YouTube stars have always been able to hire themselves out to brands, but filmmakers like Devin Graham (creator of the above video) have had to deal with brands on an ad hoc basis, according to Ad Age. What’s changing, says YouTube, is a new product called Marketplace that will give brands (or their agencies) better access to YouTube stars.
From Ad Age:
“The marketplace platform will allow partners to set up profiles indicating what they do, their past successes and the demographics or types of brands they are best suited for. Advertisers or agencies will be able to search by parameters, such as content type, target demo and keywords, to find the right YouTube star for their campaign. Then, they can negotiate separately. YouTube will play no part in the negotiation stage.”
Sounds like a solid solution made in market heaven. But there’s just one catch. There’s already a subset of the online video industry that matches marketers with filmmakers. And, of course, all the major Hollywood talent agencies (which rep brands too) have YouTube clients. But that’s just competition, and competition is good for everyone in the market. What may not be so good with YouTube Marketplace is YouTube’s “hands off” promise.
Yes, if all goes well, then YouTube has done content creators a valuable service by matching them with brands. But things don’t always go so well, especially when we’re talking about delivering creative. Even sophisticated creators and brands use intermediaries to manage the relationship, because even under good circumstances things can get dicey. Sometimes the intermediary is an old school agent and sometimes it’s a new school matching service. Either way, there’s value with an intermediary. It’s nice that YouTube isn’t taking a cut of the deal as a finder’s fee, but then again, it’s not hard to argue that by walking away after the first date, they’re doing both parties a disservice.
Why the YouTube star should be wary
- Most YouTube stars are one-man operations. Many of them are part-time. It’s simply not cost-effective, or even possible, for them to negotiate a reasonable deal with a brand or an agency. The big guy always beats the little guy in these situations because one party has lawyers who draft ironclad contracts, and the other party is lucky to have LegalZoom.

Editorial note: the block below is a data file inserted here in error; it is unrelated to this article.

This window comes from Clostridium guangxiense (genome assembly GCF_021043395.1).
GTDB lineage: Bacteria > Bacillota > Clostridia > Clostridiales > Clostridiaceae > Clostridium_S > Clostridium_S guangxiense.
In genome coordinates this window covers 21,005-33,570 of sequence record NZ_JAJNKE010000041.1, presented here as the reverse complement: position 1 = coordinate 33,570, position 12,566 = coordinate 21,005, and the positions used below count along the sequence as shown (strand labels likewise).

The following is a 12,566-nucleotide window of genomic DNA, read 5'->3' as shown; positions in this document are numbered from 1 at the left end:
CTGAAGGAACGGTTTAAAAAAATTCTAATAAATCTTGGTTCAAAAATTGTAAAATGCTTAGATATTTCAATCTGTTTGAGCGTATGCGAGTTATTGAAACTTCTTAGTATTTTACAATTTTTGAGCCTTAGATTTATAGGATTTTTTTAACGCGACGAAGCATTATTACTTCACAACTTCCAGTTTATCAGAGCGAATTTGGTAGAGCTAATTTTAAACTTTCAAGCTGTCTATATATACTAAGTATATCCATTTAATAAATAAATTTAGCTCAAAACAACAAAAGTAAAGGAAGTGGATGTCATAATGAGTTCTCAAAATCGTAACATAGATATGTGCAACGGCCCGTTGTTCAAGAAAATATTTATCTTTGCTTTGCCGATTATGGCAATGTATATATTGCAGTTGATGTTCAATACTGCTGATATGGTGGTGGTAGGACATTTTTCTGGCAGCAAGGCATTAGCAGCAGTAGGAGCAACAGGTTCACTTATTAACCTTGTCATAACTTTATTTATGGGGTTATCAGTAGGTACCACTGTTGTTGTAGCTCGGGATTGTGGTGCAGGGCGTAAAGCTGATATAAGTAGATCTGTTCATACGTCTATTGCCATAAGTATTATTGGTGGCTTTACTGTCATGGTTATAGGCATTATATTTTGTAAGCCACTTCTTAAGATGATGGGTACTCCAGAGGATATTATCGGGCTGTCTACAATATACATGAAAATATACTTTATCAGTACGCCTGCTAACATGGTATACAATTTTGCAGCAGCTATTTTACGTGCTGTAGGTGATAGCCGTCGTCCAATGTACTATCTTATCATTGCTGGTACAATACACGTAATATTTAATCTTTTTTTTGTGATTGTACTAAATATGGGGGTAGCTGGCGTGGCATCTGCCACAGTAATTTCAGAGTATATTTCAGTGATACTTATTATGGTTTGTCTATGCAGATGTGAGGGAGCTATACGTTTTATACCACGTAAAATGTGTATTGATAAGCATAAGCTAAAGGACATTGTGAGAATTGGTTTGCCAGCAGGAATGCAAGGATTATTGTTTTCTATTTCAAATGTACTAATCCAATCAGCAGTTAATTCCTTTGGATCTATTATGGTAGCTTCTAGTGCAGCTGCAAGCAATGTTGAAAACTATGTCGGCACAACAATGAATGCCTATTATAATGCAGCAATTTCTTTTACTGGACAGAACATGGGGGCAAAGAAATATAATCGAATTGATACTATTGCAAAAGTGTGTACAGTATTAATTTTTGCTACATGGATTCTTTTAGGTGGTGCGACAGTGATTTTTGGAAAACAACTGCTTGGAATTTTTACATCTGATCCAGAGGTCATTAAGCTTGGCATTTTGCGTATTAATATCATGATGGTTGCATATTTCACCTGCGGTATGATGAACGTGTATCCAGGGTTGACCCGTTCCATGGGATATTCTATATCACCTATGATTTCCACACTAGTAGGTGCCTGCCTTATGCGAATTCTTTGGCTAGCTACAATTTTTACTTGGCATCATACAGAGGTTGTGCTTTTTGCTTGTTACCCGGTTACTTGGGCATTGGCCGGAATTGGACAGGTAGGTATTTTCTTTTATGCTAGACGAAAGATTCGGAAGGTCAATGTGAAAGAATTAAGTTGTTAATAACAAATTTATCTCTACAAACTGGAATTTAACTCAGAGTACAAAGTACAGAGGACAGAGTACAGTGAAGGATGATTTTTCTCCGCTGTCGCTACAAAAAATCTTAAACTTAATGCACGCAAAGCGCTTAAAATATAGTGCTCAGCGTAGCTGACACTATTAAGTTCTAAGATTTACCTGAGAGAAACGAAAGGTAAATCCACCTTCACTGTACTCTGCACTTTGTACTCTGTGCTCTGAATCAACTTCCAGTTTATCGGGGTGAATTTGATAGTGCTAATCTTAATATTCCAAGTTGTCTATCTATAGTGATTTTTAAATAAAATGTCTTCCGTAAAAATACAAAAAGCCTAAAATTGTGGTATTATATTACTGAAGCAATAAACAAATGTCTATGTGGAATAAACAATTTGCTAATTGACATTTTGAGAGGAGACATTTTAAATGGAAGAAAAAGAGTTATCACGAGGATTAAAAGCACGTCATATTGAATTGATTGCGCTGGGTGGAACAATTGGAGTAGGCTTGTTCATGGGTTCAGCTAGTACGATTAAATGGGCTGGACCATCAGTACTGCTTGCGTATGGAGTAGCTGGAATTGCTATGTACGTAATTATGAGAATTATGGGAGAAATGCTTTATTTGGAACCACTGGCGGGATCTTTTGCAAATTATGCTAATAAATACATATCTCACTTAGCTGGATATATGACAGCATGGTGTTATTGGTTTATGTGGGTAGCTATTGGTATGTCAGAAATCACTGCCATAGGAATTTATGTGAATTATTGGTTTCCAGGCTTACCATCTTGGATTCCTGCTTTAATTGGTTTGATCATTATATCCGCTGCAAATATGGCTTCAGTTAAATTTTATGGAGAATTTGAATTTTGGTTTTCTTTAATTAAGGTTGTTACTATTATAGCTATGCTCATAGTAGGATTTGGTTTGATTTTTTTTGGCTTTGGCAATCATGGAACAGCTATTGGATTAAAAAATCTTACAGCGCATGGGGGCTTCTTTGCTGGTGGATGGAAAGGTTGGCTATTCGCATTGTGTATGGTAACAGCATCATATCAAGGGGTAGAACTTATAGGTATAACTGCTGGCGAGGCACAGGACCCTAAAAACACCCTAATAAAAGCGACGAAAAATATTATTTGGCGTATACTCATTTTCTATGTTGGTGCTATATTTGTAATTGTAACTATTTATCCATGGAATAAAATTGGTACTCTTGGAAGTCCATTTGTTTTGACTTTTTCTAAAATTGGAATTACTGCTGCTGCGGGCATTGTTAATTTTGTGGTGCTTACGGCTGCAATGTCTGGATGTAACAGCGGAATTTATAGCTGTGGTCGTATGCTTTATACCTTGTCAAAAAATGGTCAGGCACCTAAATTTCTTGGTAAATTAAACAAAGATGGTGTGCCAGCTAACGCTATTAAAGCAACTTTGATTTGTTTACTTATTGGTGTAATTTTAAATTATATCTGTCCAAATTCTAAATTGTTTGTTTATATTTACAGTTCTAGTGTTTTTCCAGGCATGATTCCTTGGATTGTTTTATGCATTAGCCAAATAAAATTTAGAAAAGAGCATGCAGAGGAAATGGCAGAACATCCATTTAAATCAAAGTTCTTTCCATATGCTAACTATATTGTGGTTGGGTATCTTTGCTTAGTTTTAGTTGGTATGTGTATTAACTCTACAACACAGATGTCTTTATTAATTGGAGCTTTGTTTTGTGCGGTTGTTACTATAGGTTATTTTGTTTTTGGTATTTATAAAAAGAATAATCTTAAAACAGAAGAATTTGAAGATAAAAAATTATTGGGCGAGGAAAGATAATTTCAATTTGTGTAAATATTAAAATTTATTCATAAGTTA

- How much should the YouTube star charge? Last time I looked, there wasn’t a public database with information on what brand marketers spend on stuff like this. So the YouTube star will always be in the dark on price, which means they’ll always leave money on the table.
- Deals take time. Even when negotiations go well, you can spend a lot of time going back and forth. If you’re an agency, that’s no problem because you have account executives. But if you’re a YouTube star, it’s all on you, which means you’re on the phone or answering emails when you should be shooting.
- A lot of things can go horribly wrong with production. When they do go wrong, brands want buffers. Intermediaries create buffers. Dealing directly with a YouTube star doesn’t insulate you from any of the problems that arise during production. In fact, try asking a YouTube star if they carry production insurance or have a completion bond. Now, ask that same question of an intermediary. Then tell me which answer you like better.
- Accountability. Face it: not every YouTube star is a professional. If your brand contracts with some guy on YouTube (and that’s who we’re talking about, folks), I doubt you’ll find the same level of accountability as you would if you had worked with an intermediary. So what happens if the YouTube star doesn’t deliver on time or as promised? Yeah, you might be able to withhold the check, but what happened to your campaign?
- Sophistication. Producing great videos doesn’t make you a great producer. Brands may want access to YouTube talent, but do they really want to walk an amateur through the finer points of a business relationship?